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New International Economic Order (NIEO)
The New International Economic Order (NIEO) was a comprehensive package of multilateral policy options that aimed to improve the position of Third World countries in the world economy relative to the richest states. It came together at the Non-Aligned Movement (NAM) Conference held at Algiers in September 1973. Subsequently, the leaders of the NAM requested a Special Session of the UN General Assembly to address issues associated with international trade in raw materials. At this Session in April 1974 the Group of 77 (G-77) secured the adoption of the Declaration and Programme of Action for a NIEO despite lacking the support of the United States and a small group of advanced industrialized countries.
The NIEO's prescriptions for world trade were designed to stabilize and raise the prices of the commodities many G-77 members relied upon to earn foreign exchange, and to overcome long-term declines in their terms of trade. To improve the South's purchasing power a new institution was called for to govern the international commodity trade. A system to tie world commodity prices to trends in the prices G-77 countries paid for their imports of manufactured goods was a principal component of this proposed governance arrangement. As well, the South demanded that industrialized countries reduce tariffs and offer Southern exporters preferential access to their markets.
The program additionally sought to increase the control G-77 countries could exercise over their export industries. Foreign investors were to be subjected to a binding multilateral code of conduct. To increase the proportion of global industrial production located in the South, the NIEO aimed to facilitate the transfer of technology from the North at minimal costs. The program also called for debt relief, higher levels of development assistance, and a more powerful voice for the Third World on the boards of the International Monetary Fund and World Bank. The NIEO's backers believed that the full implementation of the new multilateral rules would effect a redistribution of global income and allow Southern countries more autonomy from asymmetrical economic relationships.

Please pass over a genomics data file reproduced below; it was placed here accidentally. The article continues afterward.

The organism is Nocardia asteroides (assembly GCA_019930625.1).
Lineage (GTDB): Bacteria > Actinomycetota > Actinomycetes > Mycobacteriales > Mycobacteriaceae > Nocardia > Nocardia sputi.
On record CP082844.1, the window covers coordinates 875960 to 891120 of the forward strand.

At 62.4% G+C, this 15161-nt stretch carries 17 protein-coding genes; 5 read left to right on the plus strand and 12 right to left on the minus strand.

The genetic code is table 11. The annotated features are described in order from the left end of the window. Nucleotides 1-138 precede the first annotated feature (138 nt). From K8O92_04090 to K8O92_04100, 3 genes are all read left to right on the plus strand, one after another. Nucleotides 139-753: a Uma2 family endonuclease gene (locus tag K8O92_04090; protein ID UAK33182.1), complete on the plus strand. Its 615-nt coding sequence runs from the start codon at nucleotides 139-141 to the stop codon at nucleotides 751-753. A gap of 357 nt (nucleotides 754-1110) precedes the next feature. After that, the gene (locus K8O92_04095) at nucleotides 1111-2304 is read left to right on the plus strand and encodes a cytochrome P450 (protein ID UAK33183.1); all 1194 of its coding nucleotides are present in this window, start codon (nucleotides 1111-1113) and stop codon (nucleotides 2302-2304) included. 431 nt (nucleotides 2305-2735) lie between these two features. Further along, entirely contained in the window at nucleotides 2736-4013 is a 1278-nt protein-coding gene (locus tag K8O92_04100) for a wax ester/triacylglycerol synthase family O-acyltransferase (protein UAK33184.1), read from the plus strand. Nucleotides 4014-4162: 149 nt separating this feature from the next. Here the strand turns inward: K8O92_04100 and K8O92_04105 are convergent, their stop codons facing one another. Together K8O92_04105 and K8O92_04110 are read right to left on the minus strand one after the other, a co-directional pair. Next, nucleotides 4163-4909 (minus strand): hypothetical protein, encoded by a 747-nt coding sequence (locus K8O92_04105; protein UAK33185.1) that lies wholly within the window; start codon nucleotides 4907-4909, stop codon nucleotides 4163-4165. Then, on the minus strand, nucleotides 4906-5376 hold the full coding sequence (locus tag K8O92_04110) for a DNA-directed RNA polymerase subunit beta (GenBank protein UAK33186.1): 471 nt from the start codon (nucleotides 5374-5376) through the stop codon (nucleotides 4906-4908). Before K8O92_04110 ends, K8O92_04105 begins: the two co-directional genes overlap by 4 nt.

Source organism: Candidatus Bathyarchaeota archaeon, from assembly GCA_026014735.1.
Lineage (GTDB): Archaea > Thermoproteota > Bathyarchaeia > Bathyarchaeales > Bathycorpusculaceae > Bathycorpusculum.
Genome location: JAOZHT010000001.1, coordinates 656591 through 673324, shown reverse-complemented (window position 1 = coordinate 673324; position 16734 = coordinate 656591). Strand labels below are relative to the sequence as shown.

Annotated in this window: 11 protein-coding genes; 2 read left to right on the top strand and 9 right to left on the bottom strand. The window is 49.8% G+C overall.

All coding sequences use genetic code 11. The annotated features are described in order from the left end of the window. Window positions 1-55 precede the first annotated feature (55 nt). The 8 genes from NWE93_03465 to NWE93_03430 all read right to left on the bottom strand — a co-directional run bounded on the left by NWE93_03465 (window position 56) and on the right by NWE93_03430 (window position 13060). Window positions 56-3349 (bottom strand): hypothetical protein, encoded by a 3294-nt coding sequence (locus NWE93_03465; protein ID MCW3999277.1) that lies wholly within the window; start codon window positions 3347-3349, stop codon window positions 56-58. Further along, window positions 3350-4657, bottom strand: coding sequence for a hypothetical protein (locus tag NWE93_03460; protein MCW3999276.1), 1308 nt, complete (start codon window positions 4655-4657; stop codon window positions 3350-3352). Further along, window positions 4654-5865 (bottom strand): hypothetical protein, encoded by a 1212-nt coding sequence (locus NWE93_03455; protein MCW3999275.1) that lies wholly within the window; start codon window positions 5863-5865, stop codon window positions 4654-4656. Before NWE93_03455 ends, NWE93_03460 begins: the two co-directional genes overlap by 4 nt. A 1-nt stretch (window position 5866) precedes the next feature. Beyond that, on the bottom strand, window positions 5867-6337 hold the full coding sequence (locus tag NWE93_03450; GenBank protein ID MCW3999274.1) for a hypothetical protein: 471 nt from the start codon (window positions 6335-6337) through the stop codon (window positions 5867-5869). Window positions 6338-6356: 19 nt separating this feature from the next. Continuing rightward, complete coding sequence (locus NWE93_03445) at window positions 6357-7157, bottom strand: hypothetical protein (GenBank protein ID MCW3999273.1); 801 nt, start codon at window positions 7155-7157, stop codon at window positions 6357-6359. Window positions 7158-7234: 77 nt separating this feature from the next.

In 1975 the United States called for another meeting on the topic, and in September of that year a consensus on elements of the NIEO was reached at the Seventh Special Session of the General Assembly. To ensure the North's cooperation, the G-77 had narrowed their demands and agreed to pursue the NIEO's components through issue-specific negotiations. Afterwards, development cooperation stagnated as policy positions in each issue-area polarized along North-South lines and multiple negotiations exhausted the South's negotiating capacities. To get beyond this divisiveness the Brandt Commission was launched.
However, following its report, then US President Ronald Regan unilaterally declared the death of the NIEO at the Cancun Summit on International Development Issues in 1981. The NIEO continued to be the South's rallying cry to generalize or globalize the benefits of embedded liberalism, though portions of it have only recently come into fashion in the North with the transnational campaign to "make poverty history."
Suggested Readings:Bhagwati, Jagdish. ed. 1977. The NIEO: The North-South debate. Cambridge, MA: MIT Press.
Cox, Robert. 1979. Ideologies and the NIEO: Reflections on some recent literature. International Organization 33 (2): 257-302.
Murphy, Craig N. 1984. Emergence of the NIEO ideology. Boulder, CO: Westview Press.